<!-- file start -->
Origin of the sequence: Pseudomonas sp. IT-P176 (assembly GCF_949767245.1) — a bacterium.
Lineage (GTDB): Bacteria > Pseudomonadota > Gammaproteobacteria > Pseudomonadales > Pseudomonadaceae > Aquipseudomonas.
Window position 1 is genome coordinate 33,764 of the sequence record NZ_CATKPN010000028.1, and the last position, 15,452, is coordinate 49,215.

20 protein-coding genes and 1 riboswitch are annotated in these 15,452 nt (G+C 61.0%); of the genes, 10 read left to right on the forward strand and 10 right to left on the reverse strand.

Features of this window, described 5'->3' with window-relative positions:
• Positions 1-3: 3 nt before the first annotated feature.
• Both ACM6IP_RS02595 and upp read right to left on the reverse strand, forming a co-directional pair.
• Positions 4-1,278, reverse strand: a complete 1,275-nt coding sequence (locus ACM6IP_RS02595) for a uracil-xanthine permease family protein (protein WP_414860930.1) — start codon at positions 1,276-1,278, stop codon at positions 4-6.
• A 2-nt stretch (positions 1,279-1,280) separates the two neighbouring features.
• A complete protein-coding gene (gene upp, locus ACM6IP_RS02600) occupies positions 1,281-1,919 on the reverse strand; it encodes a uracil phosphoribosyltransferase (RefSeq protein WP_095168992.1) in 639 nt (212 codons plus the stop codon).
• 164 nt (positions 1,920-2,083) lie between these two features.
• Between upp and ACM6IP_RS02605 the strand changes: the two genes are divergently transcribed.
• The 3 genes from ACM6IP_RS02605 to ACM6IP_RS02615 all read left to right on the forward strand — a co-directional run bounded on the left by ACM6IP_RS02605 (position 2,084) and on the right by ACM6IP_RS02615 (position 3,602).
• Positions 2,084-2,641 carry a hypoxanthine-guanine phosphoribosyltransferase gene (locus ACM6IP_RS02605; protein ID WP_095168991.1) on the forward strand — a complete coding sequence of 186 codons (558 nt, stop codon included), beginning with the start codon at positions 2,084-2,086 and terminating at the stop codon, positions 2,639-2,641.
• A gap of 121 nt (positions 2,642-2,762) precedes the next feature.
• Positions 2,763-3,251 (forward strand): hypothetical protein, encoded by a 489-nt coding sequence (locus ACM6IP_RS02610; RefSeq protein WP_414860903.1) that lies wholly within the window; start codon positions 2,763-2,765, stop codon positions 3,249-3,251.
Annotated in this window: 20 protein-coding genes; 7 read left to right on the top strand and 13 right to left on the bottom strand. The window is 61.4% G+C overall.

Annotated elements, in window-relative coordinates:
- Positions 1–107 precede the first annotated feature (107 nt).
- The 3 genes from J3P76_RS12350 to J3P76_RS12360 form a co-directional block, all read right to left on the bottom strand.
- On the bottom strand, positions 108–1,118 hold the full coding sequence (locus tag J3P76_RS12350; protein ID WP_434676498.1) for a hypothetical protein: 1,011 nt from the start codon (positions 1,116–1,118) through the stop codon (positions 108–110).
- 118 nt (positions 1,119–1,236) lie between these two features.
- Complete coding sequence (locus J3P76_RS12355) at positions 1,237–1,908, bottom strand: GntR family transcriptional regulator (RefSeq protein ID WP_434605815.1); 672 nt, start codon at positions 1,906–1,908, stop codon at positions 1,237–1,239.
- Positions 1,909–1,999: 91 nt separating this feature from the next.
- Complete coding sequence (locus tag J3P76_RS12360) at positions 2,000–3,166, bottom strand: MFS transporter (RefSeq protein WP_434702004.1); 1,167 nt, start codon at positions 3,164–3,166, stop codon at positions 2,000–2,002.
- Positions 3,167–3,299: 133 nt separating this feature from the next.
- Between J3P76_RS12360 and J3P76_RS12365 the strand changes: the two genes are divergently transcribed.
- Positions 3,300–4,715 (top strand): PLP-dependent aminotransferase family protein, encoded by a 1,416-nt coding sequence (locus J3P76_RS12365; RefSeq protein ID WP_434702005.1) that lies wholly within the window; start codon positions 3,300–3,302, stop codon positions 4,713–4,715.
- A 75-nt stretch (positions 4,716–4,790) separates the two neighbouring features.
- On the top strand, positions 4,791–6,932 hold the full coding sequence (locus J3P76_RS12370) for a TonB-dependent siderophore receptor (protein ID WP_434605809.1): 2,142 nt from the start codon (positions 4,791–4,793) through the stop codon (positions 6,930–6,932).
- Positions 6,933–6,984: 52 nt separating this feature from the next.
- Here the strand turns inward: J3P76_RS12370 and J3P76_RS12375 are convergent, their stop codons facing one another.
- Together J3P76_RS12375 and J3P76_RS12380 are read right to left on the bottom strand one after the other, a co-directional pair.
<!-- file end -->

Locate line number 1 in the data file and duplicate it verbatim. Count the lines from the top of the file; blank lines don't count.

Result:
Origin of the sequence: Pseudomonas sp. IT-P176 (assembly GCF_949767245.1) — a bacterium.